Matthews, J., 2010. News sources and perceptual effects: an analysis of source attribution within news coverage of alleged terrorist plots. PhD Thesis (PhD). Bournemouth University.
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Studies of source-media relations have tended towards two principal frameworks for analysis: developing a structural approach, where access is determined by the source's position within the dominant hegemony (Hall et al. 1978); or through sociological enquiries, which examine the relationship between journalists and their news sources (Gans 1979; Schlesinger 1990). There is, however, a much smaller body of research that has considered the influence of news sources upon audiences. This thesis develops an audience centric approach to sourcing, in order to understand how journalists may influence audiences' interpretation of a story through the attribution of information to particular types of institutional sources. This issue is considered through the media discourse of Islamist terrorism, to explore the potential for source attribution to influence audiences' perceptions of alleged terrorist plots. The justifications for focusing upon this issue are twofold. First, news coverage of suspected terrorist plots has raised questions over the position and types of sources appearing in reports. Second, news media reporting of terrorism has become synonymous with unofficial sources and leaked information. Accusations have been made, particularly following news of a foiled kidnap plot in January 2007, that government sources had relayed intelligence or operational information about the threat to a select group of journalists. For some, these charges evidence the social and political construction of contemporary terrorism, a condition, which it has been argued, is engineered by elites to make a raft of legal responses politically acceptable to the electorate (Jackson 2006; Mythen and Walklate 2006). This thesis explores source attribution upon audiences' perceptions of terrorism through two stages of empirical research. A content analysis of UK newspaper coverage of five alleged terrorist plots and a media experiment that simulates exposure to three different types of source attribution. The results reveal that veiled references to public institutions were predominant within coverage, however, contrary to conspiratorial approaches to political discourse,government sources were not influential in supporting details of a specific threat.Furthermore, that sourcing may simply arise as a feature of the news narrative to each event. The findings also suggest that sourcing was indicative of a broader shift in the media discourse of terrorism, with more recent coverage seeking to address public concerns over the way official or government sources communicate information about the threat from terrorism. For news audiences, the results show that the more powerful cumulative effects of trust in the media and concern over terrorism undermine any influence source attribution may have upon audiences' perceptions of the credibility of a story reporting an alleged terrorist plot. Moreover, taken together the findings demonstrate that the effect of subtle or nuanced variations in the presentation of media content upon audiences is limited and that the attitudinal and demographic characteristics of audiences serve as more significant determinants of audiences' perceptions of news.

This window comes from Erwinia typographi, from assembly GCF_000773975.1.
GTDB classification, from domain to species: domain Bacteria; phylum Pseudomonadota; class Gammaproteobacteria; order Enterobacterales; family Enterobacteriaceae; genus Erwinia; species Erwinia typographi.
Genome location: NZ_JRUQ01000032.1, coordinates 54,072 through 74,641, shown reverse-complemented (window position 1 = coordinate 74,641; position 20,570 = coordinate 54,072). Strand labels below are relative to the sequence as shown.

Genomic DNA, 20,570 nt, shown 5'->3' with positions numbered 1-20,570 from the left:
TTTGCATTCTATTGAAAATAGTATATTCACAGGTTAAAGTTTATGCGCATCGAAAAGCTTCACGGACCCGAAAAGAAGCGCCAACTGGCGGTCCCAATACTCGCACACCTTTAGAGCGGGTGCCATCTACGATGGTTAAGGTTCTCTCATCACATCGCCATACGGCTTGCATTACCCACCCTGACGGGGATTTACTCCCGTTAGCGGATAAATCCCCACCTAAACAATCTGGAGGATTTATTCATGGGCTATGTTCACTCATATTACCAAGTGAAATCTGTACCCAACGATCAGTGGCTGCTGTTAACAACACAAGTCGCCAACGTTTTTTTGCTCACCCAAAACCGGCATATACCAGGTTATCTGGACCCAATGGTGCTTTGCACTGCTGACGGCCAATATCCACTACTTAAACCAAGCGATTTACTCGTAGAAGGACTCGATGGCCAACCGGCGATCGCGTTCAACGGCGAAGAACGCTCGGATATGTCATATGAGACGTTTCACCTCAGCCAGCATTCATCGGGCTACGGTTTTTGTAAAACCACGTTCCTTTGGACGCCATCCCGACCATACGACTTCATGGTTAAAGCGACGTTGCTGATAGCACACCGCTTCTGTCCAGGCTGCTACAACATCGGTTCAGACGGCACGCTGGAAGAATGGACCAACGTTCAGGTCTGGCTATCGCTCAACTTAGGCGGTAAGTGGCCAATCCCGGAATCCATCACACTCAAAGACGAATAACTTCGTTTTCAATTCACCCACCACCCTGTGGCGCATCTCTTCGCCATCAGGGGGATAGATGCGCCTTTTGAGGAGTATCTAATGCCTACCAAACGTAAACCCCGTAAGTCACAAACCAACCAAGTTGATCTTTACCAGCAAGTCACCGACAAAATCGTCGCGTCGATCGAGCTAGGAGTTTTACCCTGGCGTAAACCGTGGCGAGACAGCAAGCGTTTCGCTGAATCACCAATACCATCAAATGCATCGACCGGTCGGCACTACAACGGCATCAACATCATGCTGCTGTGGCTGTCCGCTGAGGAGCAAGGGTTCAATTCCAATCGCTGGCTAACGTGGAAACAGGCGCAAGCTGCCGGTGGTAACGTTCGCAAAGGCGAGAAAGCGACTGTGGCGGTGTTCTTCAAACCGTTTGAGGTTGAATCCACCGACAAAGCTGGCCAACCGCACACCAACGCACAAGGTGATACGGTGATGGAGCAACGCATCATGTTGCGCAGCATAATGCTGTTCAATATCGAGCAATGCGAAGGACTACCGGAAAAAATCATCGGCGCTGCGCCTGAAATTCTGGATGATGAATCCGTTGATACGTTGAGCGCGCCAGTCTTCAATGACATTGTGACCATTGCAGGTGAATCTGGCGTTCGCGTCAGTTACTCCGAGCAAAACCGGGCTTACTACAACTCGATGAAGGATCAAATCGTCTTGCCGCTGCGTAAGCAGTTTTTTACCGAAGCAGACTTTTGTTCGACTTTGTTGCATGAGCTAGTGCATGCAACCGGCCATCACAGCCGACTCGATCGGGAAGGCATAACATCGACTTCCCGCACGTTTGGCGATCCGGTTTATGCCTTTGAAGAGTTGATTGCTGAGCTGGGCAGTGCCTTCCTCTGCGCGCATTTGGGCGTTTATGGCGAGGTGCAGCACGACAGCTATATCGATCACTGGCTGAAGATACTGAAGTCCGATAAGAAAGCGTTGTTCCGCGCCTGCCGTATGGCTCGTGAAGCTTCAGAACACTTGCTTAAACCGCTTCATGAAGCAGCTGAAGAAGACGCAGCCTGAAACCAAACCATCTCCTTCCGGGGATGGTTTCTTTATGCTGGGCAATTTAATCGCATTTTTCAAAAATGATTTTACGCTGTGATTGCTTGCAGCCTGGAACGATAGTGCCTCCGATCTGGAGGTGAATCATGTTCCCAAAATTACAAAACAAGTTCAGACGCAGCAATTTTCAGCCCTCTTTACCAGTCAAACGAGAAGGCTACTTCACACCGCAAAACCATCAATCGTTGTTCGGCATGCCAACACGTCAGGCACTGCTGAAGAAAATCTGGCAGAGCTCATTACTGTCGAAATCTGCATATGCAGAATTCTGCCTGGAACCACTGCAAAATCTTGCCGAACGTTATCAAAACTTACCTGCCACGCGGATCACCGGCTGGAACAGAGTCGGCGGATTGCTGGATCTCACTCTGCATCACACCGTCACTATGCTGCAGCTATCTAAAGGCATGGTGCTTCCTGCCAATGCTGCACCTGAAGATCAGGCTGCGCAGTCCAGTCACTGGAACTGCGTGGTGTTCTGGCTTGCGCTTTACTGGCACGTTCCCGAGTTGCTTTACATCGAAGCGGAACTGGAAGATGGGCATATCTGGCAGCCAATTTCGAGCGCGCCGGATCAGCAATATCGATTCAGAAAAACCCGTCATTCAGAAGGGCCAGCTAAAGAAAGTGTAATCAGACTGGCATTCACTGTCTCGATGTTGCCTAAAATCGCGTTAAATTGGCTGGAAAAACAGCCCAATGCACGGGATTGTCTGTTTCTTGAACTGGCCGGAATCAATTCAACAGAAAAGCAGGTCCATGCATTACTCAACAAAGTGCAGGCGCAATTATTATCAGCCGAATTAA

|Item Type:||Thesis (PhD)|
|Additional Information:||If you feel that this work infringes your copyright please contact the BURO Manager.|
|Subjects:||Social Sciences > Communication, Cultural and Media Studies|
|Deposited By:||Mrs Jill Burns|
|Deposited On:||22 Sep 2010 11:51|
|Last Modified:||10 Oct 2012 15:08|
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